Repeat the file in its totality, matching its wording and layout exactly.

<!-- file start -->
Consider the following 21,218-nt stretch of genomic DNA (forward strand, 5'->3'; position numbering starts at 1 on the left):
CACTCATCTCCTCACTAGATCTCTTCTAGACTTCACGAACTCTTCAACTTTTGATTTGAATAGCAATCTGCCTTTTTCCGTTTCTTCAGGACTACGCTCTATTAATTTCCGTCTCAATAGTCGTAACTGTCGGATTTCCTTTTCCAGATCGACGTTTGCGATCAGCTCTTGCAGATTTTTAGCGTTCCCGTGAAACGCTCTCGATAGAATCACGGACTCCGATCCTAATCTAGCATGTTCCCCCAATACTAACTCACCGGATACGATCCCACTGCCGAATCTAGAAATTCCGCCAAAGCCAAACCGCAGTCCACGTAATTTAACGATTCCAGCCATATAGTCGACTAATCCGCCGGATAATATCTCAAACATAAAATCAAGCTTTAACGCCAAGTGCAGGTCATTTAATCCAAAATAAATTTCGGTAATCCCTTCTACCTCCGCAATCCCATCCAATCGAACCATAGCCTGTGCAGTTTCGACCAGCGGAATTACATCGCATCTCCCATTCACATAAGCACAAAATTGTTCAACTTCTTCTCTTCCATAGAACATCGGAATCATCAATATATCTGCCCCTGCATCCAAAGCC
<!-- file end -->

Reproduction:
Consider the following 21,218-nt stretch of genomic DNA (forward strand, 5'->3'; position numbering starts at 1 on the left):
CACTCATCTCCTCACTAGATCTCTTCTAGACTTCACGAACTCTTCAACTTTTGATTTGAATAGCAATCTGCCTTTTTCCGTTTCTTCAGGACTACGCTCTATTAATTTCCGTCTCAATAGTCGTAACTGTCGGATTTCCTTTTCCAGATCGACGTTTGCGATCAGCTCTTGCAGATTTTTAGCGTTCCCGTGAAACGCTCTCGATAGAATCACGGACTCCGATCCTAATCTAGCATGTTCCCCCAATACTAACTCACCGGATACGATCCCACTGCCGAATCTAGAAATTCCGCCAAAGCCAAACCGCAGTCCACGTAATTTAACGATTCCAGCCATATAGTCGACTAATCCGCCGGATAATATCTCAAACATAAAATCAAGCTTTAACGCCAAGTGCAGGTCATTTAATCCAAAATAAATTTCGGTAATCCCTTCTACCTCCGCAATCCCATCCAATCGAACCATAGCCTGTGCAGTTTCGACCAGCGGAATTACATCGCATCTCCCATTCACATAAGCACAAAATTGTTCAACTTCTTCTCTTCCATAGAACATCGGAATCATCAATATATCTGCCCCTGCATCCAAAGCC